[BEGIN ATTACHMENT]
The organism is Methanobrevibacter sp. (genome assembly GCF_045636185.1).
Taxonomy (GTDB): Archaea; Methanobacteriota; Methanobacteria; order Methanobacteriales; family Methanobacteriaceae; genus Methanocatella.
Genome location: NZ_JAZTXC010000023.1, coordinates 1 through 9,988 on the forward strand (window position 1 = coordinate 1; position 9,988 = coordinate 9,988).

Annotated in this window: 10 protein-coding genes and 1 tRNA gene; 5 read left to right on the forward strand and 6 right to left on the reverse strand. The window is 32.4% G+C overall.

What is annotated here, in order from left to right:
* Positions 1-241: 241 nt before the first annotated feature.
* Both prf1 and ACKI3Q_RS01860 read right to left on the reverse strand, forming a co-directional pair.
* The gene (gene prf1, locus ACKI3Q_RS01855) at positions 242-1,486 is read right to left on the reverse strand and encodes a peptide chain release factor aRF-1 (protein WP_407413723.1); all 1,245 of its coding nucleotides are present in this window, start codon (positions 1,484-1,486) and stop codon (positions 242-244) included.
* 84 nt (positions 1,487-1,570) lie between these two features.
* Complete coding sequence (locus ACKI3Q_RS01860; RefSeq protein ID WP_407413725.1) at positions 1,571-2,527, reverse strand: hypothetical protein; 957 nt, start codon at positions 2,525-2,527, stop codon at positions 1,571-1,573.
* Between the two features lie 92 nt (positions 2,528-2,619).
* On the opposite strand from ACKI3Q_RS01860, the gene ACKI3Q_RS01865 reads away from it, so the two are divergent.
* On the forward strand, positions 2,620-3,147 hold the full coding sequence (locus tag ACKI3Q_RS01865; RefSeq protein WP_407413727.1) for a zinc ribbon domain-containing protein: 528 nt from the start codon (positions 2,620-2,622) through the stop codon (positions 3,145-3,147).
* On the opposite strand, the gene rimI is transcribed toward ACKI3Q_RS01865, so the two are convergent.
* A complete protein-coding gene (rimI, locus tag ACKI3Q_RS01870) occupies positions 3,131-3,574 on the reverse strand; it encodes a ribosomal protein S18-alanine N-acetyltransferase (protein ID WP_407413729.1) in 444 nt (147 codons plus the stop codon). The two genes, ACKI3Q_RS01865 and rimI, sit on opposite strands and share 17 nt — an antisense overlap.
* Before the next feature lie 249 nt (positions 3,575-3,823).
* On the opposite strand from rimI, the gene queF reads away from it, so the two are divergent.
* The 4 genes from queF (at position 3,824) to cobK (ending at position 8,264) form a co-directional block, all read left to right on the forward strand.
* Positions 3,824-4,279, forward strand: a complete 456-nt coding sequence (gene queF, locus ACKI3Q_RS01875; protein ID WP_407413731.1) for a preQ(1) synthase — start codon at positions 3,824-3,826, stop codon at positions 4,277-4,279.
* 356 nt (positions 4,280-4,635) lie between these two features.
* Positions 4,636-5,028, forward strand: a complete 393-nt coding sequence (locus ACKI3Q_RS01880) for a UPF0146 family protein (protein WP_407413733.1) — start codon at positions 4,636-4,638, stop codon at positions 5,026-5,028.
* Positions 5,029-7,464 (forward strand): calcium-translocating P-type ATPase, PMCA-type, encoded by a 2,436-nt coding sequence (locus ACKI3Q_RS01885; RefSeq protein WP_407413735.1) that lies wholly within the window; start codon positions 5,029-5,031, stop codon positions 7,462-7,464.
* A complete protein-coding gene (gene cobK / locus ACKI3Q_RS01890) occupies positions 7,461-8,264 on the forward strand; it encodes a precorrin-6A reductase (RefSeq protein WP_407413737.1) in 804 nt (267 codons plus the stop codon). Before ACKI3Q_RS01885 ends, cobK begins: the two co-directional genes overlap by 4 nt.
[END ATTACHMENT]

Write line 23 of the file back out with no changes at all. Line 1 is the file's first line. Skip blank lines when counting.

* A complete protein-coding gene (gene cobK / locus ACKI3Q_RS01890) occupies positions 7,461-8,264 on the forward strand; it encodes a precorrin-6A reductase (RefSeq protein WP_407413737.1) in 804 nt (267 codons plus the stop codon). Before ACKI3Q_RS01885 ends, cobK begins: the two co-directional genes overlap by 4 nt.